WASHINGTON, DC. Beyond Tradition: The Pueblo Pottery of Tammy Garcia, the first major museum exhibition on the East coast of this Santa Clara artist, will take place at the National Museum of Women in the Arts. The exhibition features a selection of elaborately carved post and will be on view in the Teresa Lozano Long Gallery on the ground floor from August 22, 2008February 3, 2009.
This is not your grandmothers pottery. Tammy Garcia is one of the most recognized figures in Southwestern ceramics and we are fortunate to be able to exhibit her work, said NMWA Director Susan Fisher Sterling. Over the past decade, she has reinterpreted traditional Pueblo pottery and folded it into mainstream contemporary art. Her intricate design work and experimental shapes have driven the art of pottery into the twenty-first century and set her apart from her contemporaries.
Garcia was born into a famous dynasty of potters from the Santa Clara Pueblo, New Mexico, that boasts four generations of artists, including Serafina Tafoya, regarded as one of the finest Pueblo potters in its matriarchal history. Garcia learned the basics of pottery from watching her mother, Linda Cain, and grandmother, Mary Cain, at work. She sold her first pot at age sixteen. The experience, coupled with an unrewarding stint as a dishwasher, convinced her that pottery was her calling.
Garcias innovation is her ability to infuse a two-thousand year old tradition with modern concepts of design and form. She carves her pots by etching the entire surface of the vessel, as opposed to a single-band of design along the circumference. On each of her pots, Garcia then signs Santa Clara Pueblo, referencing her artistic heritage. This signature indicates where she comes from, what process she uses, and where her materials and tools are made.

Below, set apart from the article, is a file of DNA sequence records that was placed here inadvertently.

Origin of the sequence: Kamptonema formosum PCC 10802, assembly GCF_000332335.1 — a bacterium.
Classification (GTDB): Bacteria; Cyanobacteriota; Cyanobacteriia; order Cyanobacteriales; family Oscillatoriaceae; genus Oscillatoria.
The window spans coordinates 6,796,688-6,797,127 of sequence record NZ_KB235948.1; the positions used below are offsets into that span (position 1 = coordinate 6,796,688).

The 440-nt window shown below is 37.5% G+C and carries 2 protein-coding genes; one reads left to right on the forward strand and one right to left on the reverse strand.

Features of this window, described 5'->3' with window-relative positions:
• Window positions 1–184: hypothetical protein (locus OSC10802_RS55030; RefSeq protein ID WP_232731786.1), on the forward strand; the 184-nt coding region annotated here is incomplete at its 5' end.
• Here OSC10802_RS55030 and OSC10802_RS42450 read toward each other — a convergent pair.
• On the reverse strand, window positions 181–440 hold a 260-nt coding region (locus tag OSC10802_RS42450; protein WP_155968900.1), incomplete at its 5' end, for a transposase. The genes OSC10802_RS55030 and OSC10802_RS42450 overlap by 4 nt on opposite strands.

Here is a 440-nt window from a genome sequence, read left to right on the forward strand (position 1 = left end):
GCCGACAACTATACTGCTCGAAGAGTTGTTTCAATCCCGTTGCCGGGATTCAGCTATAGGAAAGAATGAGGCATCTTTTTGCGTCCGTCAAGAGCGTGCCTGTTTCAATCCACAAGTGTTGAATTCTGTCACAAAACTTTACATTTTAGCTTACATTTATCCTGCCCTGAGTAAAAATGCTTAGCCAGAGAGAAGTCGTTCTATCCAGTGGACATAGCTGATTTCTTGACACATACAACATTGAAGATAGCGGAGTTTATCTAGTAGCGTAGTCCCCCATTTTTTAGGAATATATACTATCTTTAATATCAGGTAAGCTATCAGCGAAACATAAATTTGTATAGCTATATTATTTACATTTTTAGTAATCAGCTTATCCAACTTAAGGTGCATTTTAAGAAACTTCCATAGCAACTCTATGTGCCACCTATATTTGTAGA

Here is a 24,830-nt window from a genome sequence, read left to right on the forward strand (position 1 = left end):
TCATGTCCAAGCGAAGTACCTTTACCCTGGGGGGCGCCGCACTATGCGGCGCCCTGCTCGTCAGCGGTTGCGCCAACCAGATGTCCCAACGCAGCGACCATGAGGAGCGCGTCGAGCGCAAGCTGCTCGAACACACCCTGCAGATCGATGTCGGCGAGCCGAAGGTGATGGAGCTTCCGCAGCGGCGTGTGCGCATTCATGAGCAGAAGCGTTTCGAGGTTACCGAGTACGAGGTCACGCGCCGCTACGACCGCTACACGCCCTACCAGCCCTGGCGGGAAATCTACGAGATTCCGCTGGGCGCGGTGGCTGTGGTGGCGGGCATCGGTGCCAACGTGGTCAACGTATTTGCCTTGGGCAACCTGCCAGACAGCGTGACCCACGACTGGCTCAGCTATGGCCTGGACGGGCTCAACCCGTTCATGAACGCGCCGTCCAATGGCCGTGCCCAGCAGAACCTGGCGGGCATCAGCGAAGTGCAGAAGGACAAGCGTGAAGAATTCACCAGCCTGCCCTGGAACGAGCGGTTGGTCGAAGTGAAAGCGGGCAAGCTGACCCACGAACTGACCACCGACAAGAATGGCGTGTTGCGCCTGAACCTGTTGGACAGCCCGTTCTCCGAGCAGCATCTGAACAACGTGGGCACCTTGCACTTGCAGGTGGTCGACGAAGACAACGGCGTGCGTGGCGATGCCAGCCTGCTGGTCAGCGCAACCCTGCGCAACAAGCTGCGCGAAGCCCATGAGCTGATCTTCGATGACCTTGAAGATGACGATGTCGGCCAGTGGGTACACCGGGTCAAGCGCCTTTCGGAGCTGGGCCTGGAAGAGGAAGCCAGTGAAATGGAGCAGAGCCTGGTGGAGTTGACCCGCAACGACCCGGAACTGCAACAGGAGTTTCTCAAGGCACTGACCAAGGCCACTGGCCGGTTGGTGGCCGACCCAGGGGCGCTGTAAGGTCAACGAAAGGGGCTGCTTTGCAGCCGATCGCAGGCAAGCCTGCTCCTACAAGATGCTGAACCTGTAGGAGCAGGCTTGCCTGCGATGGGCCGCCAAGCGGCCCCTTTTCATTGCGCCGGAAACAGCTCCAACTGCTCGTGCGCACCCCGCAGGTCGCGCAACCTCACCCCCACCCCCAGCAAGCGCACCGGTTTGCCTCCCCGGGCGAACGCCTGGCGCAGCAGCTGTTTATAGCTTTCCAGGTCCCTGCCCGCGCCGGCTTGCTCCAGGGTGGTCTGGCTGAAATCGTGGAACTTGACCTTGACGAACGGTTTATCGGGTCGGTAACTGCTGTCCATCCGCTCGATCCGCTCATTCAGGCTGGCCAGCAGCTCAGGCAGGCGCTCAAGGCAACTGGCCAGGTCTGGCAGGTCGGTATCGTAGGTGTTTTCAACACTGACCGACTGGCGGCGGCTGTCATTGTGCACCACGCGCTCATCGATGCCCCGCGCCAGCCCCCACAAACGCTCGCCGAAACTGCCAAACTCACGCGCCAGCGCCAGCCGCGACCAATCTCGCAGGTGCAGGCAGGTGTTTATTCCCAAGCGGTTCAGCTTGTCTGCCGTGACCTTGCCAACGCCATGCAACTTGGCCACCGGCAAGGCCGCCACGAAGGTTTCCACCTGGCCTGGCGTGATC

Garcias imagery also marries the old with the new. While she draws from classic Pueblo motifs, such as Corn Dancers, koshares (Pueblo clowns), and anasazi (ancient geometric patterns), she also incorporates non-traditional sources and often seeks contemporary and popular inspiration for her pots. For example, it is not surprising to see images of mermaids or opera singers in her work.
There is a certain thrill to creating art that is indefinable and pushes the boundaries of traditional pottery, said Garcia.
Beyond Tradition: The Pueblo Pottery of Tammy Garcia is organized by the National Museum of Women in the Arts and generously sponsored by an Anonymous donor, the New Mexico State Committee of NMWA, and the Members of NMWA.